People commonly think only about how heart disease affects men. In actuality, heart disease affects women, too. According to the American Heart Association, cardiovascular disease and stroke cause one in three women’s deaths each year, while one in 30 women dies of breast cancer. This means that, every 80 seconds, a woman dies of cardiovascular disease or stroke.
The good news is, 80 percent of heart disease and stroke events may be prevented by lifestyle changes and education.
Here are important tips from the Centers for Disease Control and Prevention for optimal heart health as a woman.
Know the risk factors that increase your chances of getting heart disease. Ninety percent of women have one or more risk factors for heart disease or stroke, according to the AHA. The common factors include:
- Diet high in saturated fats and cholesterol
- Excessive alcohol use
- Family history of heart disease
- High blood cholesterol
- High blood pressure
- Physical inactivity
- Tobacco use
Ask your doctor questions to be fully educated on your chances of developing heart disease. The CDC provides this list of questions if you aren’t sure what to ask:
- What is my risk of heart disease?
- What is my blood pressure? What does it mean for me, and what do I need to do about it?
- What are my cholesterol numbers (including total cholesterol, LDL or “bad” cholesterol, HDL or “good” cholesterol, and triglycerides)? What do they mean for me, and what do I need to do about them?
- What are my body mass index and waist measurement? Is my BMI in the normal range? Do I need to lose weight for my health?
- What is my blood sugar level? Am I at risk of diabetes?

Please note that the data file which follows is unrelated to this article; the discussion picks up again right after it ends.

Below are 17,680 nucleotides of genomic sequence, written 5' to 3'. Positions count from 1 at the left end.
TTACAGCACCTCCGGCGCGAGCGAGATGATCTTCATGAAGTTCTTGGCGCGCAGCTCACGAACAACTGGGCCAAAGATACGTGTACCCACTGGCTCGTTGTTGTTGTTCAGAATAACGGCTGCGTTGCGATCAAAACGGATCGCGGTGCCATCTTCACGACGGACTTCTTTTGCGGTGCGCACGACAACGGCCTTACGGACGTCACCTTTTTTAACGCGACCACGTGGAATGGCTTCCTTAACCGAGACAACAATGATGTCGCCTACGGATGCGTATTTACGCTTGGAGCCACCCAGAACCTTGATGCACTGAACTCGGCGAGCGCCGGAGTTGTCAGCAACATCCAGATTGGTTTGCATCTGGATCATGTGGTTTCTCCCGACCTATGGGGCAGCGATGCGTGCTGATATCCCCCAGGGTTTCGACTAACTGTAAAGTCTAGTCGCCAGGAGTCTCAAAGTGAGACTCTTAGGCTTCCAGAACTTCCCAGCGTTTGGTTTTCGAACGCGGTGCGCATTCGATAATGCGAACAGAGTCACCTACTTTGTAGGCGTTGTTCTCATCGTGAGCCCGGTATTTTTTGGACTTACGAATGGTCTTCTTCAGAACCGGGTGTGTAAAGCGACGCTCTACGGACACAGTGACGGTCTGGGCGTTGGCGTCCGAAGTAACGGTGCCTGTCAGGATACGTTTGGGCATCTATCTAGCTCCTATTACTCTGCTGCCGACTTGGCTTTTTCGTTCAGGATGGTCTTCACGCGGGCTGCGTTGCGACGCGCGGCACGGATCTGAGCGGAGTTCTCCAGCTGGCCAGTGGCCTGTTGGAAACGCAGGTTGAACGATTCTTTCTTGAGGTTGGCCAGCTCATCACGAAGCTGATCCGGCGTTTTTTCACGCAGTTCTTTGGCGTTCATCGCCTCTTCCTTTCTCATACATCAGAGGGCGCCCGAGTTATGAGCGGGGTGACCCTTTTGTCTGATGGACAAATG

- What other screening tests for heart disease do I need? How often should I return for checkups for my heart health?
- What can I do to quit smoking?
- How much physical activity do I need to help protect my heart?
- What is a heart-healthy eating plan for me? Should I see a registered dietitian or qualified nutritionist to learn more about healthy eating?
- How can I tell if I’m having a heart attack?
Lower your chance of heart disease through healthy habits and lifestyle choices. Eat healthy, stay active, be smoke-free, and limit alcohol.
Know the signs of a heart attack, and act immediately. The symptoms can be different in women vs. men, and they are often misunderstood—even by some physicians, which is a scary thought. A woman suffers a heart attack every 90 seconds in the United States, but if you seek help quickly, treatment can save your life and prevent permanent damage. The CDC says treatment works best if given within one hour of when symptoms begin. Common symptoms include:
- Unusually heavy pressure on the chest, as though there’s a ton of weight on you
- Sharp upper-body pain in the neck, back, and jaw
- Severe shortness of breath
- Cold sweats (not hot flashes from menopause)
- Unusual or unexplained fatigue (tiredness)
- Unfamiliar dizziness or lightheadedness
- Unexplained nausea (feeling sick to the stomach) or vomiting